Dogs. Why must we say goodbye to them so soon?

We cuddle and coo over puppies, our babies. We pull our hair out during their adolescence and worry ourselves sick as they become young adults. We educate them. We see to their manners and socialization, their health and their comfort. And they go through all these stages in just a few of years. Scientists conclude that, quite simply, canines grow so much faster than humans and therefore, their entire lives are accelerated.

We treasure our loyal and devoted companion, friend, guardian and partner for 8 to 12 years. Inevitably it becomes time to say goodbye. As pledged, ours is the very last face they see as they drift off to heaven to the sound and smell of our love.

Dogs enhance and even save lives whether a military working dog, a law enforcement K9, service dogs of many varieties, or just a sweet furry pet. Thus, many times the loss of a beloved K9 friend/partner can be almost more than one can bear: as painful as the loss of a human. And yet we go for it again and again.

A six year old child said, “People are born so that they can learn how to live a good life – like loving everybody all the time and being nice, right? Well, dogs already know how to do that, so they don’t have to stay as long.”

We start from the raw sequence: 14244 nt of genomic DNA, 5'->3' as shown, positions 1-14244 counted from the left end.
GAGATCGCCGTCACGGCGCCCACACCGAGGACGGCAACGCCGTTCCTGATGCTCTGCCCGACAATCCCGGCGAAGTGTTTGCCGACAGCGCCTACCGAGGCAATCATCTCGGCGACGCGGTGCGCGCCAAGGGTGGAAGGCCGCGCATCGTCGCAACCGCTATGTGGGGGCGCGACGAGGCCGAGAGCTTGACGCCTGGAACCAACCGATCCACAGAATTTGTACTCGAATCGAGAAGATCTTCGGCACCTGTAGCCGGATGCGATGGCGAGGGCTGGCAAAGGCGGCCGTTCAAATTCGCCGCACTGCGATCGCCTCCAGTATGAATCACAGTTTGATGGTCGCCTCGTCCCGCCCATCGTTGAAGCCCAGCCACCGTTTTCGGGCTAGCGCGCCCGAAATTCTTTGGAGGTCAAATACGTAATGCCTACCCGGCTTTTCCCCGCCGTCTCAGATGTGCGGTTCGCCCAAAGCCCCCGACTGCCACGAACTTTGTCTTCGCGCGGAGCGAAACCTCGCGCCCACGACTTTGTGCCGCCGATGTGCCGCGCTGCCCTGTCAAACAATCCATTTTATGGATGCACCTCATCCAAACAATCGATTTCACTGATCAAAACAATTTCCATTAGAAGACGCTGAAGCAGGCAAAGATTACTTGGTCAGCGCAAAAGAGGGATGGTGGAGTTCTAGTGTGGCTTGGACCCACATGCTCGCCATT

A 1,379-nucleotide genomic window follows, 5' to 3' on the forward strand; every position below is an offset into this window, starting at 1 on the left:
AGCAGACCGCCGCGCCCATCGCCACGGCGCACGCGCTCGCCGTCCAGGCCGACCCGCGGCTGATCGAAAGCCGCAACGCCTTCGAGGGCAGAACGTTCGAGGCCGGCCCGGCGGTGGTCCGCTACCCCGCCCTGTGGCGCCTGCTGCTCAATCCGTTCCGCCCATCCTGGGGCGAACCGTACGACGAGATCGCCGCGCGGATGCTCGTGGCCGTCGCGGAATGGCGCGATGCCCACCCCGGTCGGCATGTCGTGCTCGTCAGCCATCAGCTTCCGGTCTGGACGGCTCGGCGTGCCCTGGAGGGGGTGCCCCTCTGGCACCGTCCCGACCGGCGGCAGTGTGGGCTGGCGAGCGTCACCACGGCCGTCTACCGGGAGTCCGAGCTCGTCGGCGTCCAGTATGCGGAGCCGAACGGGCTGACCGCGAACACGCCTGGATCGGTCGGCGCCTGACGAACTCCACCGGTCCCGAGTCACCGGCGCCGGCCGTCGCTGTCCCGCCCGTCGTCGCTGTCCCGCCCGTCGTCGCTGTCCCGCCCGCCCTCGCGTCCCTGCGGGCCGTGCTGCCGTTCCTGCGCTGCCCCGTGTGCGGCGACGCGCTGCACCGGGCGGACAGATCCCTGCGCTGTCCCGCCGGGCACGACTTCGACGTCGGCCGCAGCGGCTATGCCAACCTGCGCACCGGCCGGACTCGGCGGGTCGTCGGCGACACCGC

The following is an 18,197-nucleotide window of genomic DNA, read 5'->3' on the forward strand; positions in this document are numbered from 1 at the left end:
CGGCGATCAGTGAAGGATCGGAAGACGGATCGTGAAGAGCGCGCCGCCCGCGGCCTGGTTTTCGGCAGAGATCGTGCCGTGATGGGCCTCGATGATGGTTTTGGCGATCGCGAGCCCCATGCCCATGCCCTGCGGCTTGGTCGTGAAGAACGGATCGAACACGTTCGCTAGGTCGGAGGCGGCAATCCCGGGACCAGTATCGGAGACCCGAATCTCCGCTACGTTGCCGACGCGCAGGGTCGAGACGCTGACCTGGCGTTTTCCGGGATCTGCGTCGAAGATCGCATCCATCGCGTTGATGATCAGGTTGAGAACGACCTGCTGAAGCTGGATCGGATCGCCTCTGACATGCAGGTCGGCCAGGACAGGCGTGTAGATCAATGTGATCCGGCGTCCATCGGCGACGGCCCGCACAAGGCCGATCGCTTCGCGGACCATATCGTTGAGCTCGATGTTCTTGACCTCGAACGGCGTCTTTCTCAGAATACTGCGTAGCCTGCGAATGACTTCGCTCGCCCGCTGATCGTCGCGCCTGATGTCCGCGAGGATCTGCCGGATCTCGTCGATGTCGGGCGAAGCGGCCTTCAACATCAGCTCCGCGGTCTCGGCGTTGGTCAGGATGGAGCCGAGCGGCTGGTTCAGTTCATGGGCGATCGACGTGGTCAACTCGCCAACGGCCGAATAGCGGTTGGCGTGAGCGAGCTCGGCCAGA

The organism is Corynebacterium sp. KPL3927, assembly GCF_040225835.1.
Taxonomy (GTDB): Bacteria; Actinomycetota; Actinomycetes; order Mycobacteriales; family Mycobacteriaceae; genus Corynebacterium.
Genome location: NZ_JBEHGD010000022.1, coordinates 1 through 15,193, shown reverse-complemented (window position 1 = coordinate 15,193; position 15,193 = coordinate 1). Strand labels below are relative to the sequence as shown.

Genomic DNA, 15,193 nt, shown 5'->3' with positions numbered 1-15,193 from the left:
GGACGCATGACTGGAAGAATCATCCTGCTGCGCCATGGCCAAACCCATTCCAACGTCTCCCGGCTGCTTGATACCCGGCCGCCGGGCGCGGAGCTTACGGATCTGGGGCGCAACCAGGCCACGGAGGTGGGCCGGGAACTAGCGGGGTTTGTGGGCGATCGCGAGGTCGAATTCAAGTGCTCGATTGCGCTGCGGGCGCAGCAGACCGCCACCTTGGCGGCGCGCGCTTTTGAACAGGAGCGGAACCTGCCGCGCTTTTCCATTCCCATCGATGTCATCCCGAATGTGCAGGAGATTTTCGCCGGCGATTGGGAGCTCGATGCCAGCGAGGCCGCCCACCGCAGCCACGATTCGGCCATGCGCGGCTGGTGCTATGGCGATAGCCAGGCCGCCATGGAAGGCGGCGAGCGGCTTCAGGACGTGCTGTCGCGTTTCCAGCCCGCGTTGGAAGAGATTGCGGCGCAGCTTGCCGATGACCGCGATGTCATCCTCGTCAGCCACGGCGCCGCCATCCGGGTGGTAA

In the words of Navy Seal, Will Chesney, in his book, No Ordinary Dog, “Buying a dog is like buying a small tragedy. You know on the very first day how it will all turn out. But that’s not the point is it? It’s he journey that counts – what you give the dog and what you get in return.”

Here is my theory. There are not very many ‘do-overs’ in life. We end up making many irrevocable decisions during our time on earth. But every time we add a puppy or dog to our lives, we get a fresh start…..another chance to be the best human being we can be. Hopefully we improve each time.

When we loose a dog, we revisit a chunk of our own history. With a beloved K9 by our side we retain a tiny slice of childhood, we raise each other’s endorphins, and we experience a spiritual connection that overrides religion or cultural conventions. I sense that every dog we have ever loved comes back to us – projected onto the current pup. Sometimes people personify their dogs but perhaps one of their greatest gifts is that they make us more human.